"The EU institutions are so in love with their renewable dream that they have written off coal entirely — although it accounts for over a quarter of European generation, and will continue to do so."
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• In a remarkable meeting in Brussels on Wednesday, the Coal Industry appealed for fair and decent treatment from the EU, and went away empty-handed.
The event was the 16th Round Table on Coal, intended to allow a dialogue between legislators and industry. But in a packed room — thirty round the table and perhaps double that in chairs around the wall, or standing, or sitting on the broad window-ledges — I could count only three MEPs.
The event was chaired by Bogdan Marcinkiewicz, a Polish EPP MEP (Poland has a strong dependence on coal); prominent Green MEP Claude Turmes was invited as a speaker; and I went, in my new role as UKIP Spokesman on Industry & Energy.
The rest seemed mostly to be industry people from the coal or power sectors, though some will have been parliamentary staff. As a euro-realist swimming against the glutinous tide of europhoria in Brussels, I rarely expect approval, but on this occasion I was delighted to receive wild applause from this industry audience when I had chance to speak up.
The first speaker Mr. Alan Svoboda, of CEZ Group, made two key points. First, that “Carbon Capture & Storage” (CCS), long seen as the answer for fossil fuels in our CO2-averse age, seems to be on the back burner. Full scale commercial operation is unlikely to happen any time soon. Secondly, that the renewable technologies by which Brussels hopes to achieve its green policy targets would require conventional back-up, and that insufficient thought and investment had been given to that.
So far as I know, no serious thought at all has been given to it in Britain. But industry experts suggest that the back-up needs to cover around 90 to 100% of the projected capacity of intermittent renewables.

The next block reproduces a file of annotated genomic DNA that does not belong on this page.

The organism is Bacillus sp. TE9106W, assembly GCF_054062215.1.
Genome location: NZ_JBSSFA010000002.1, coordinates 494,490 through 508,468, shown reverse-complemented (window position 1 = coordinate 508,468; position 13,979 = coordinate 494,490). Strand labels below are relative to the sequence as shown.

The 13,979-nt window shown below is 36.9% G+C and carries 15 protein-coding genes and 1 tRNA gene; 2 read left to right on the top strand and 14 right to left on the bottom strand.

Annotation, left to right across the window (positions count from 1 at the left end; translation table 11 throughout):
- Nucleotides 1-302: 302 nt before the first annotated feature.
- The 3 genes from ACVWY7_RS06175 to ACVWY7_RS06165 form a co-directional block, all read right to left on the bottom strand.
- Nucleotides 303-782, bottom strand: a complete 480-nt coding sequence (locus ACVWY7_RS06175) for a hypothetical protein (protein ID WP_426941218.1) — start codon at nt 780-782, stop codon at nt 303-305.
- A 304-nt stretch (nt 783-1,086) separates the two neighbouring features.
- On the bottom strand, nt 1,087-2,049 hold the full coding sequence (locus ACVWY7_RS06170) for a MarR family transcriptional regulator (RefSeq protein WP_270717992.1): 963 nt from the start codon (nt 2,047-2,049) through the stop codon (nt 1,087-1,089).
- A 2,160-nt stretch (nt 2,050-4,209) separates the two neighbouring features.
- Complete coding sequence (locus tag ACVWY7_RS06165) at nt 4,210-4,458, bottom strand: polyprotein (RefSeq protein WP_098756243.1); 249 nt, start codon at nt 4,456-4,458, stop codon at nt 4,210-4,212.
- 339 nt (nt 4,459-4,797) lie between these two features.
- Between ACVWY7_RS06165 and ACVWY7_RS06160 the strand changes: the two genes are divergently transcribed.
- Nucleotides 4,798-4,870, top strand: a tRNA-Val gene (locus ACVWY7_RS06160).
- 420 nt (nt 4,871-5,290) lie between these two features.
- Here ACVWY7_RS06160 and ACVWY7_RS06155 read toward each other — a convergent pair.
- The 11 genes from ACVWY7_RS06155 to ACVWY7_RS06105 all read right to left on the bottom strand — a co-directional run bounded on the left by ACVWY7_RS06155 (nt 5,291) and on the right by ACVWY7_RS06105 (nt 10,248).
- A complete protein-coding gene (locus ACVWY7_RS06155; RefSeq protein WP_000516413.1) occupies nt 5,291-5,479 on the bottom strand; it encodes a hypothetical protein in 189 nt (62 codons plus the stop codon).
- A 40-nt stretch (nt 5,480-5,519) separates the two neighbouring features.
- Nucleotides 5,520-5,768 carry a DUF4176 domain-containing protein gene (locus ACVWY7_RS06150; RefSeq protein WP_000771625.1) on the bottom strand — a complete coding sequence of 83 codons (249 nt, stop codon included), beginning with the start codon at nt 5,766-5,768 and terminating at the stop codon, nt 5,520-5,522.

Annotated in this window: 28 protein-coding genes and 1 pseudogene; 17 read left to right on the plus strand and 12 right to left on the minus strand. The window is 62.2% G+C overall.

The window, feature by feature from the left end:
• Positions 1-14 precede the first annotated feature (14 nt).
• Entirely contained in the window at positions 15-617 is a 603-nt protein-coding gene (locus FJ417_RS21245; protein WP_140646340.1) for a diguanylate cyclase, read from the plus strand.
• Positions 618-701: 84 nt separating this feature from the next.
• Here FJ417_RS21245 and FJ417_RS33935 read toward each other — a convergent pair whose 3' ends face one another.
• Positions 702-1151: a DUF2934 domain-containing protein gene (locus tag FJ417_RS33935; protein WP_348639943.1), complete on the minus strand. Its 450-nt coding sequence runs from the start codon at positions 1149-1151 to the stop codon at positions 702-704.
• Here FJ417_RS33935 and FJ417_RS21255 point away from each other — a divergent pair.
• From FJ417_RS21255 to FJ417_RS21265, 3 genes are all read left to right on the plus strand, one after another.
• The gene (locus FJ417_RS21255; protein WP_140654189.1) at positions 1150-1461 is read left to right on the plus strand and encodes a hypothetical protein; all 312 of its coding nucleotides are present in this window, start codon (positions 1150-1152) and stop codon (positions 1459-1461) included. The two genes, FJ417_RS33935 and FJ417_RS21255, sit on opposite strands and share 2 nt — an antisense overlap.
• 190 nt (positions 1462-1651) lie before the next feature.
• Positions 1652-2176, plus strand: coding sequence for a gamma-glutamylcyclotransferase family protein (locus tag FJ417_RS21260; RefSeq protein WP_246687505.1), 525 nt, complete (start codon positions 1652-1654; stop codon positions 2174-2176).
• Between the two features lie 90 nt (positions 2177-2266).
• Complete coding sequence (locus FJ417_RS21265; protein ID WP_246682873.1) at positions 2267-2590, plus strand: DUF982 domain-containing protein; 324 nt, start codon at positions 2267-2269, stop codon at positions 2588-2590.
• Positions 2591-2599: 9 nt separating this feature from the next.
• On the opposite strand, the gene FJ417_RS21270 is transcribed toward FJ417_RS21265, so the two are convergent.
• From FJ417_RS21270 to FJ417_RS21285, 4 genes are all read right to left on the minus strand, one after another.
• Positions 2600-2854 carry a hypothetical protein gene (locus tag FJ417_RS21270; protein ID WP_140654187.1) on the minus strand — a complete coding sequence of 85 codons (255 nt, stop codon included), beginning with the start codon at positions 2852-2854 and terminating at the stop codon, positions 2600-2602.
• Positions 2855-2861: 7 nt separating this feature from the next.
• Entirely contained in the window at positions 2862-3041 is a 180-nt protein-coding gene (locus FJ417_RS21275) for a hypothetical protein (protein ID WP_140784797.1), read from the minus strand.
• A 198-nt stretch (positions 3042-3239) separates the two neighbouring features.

The second speaker Mr. Wolfgang Dirschauer of Vattenfall spoke of the work being done by the coal industry to deliver flexibility, to enable it to complement renewables. They hope eventually that coal will be as flexible as gas. But flexible operation of either coal or gas means higher costs and higher emissions per unit than if the plant is run efficiently and continuously. A couple of recent reports show that the combined system of wind-power-plus-gas-back-up may save little or no emissions compared to gas alone.
The third speaker, Mr Bogdan Janicki of CEEP (Central European Energy Partners, www.ceep.be) appealed to the talisman of CCS, but this had been so devalued by the previous speakers that it had lost its power and credibility. He showed a chart of the price-per-ton of CO2 emissions under the EU’s ETS scheme, ranging from €8 to €28, and asked very reasonably how the industry was supposed to make an investment case to its banks for new plant when there is such huge commercial uncertainty.
ETS is described as “a market mechanism”, but it’s clearly not. It’s set by policy-makers, who are quite prepared to tinker with it (as with George Osborne’s “floor price” for emissions). So regulatory uncertainty is piled on commercial uncertainty. You can’t make forty-year investment decisions with this uncertainty.
The EU institutions are so in love with their renewable dream that they have written off coal entirely — although it accounts for over a quarter of European generation, and will continue to do so.
Claude Turmes helpfully suggested that the UK need not worry about conventional back-up for our targeted 30% renewables, since we already have plenty of gas in place to offer the necessary variability.
Yes, Claude, but we’re closing down something like 40% of our UK generating capacity — coal and nuclear — in the next ten years, so we need new capacity. We can’t afford to use the gas plants just to back-up renewables.
And besides, Claude, if we already have enough gas to back-up wind — why bother to build the wind in the first place? Roger Helmer's blog